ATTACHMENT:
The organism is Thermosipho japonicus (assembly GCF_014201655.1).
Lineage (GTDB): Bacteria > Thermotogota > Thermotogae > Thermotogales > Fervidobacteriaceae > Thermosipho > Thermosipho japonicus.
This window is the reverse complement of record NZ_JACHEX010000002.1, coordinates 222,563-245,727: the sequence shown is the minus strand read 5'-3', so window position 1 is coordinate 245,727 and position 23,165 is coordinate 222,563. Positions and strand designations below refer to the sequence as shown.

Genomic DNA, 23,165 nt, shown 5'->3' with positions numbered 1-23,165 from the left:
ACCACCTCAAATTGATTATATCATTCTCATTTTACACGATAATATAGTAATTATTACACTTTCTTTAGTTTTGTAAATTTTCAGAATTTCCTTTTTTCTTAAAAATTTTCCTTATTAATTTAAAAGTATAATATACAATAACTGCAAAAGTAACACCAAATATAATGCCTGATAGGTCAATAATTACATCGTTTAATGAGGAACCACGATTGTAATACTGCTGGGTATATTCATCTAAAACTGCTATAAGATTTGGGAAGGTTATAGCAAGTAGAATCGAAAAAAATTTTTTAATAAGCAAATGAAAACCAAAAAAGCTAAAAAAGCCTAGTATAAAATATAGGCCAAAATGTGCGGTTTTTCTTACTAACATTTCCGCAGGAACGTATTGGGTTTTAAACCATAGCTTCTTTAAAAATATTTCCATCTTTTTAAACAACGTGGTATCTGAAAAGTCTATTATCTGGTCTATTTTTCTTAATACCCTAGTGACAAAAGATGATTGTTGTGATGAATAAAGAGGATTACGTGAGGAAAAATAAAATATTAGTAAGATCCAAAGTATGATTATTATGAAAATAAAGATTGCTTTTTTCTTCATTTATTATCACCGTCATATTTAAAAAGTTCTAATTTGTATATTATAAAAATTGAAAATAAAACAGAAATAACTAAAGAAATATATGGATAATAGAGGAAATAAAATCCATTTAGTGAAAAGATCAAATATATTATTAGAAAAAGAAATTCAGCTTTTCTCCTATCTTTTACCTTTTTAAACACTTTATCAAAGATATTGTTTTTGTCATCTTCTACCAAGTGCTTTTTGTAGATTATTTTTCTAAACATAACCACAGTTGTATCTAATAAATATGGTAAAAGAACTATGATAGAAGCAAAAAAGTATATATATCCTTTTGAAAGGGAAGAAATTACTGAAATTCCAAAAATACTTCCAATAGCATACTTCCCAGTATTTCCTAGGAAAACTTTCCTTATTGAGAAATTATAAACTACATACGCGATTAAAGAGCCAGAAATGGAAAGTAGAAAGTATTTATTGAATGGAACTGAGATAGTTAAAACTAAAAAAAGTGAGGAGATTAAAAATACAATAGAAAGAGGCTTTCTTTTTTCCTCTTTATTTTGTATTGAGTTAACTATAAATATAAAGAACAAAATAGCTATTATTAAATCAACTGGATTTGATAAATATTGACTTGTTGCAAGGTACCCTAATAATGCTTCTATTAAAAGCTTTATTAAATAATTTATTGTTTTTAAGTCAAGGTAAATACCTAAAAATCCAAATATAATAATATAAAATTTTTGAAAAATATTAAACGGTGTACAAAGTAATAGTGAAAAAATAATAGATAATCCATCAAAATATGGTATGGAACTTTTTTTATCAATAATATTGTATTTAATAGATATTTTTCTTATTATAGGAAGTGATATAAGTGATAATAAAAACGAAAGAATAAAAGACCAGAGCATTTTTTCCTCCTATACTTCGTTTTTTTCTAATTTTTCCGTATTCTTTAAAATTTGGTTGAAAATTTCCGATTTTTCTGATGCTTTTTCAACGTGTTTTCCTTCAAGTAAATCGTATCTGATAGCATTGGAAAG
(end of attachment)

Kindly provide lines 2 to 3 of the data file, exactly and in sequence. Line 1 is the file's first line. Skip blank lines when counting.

Lineage (GTDB): Bacteria > Thermotogota > Thermotogae > Thermotogales > Fervidobacteriaceae > Thermosipho > Thermosipho japonicus.
This window is the reverse complement of record NZ_JACHEX010000002.1, coordinates 222,563-245,727: the sequence shown is the minus strand read 5'-3', so window position 1 is coordinate 245,727 and position 23,165 is coordinate 222,563. Positions and strand designations below refer to the sequence as shown.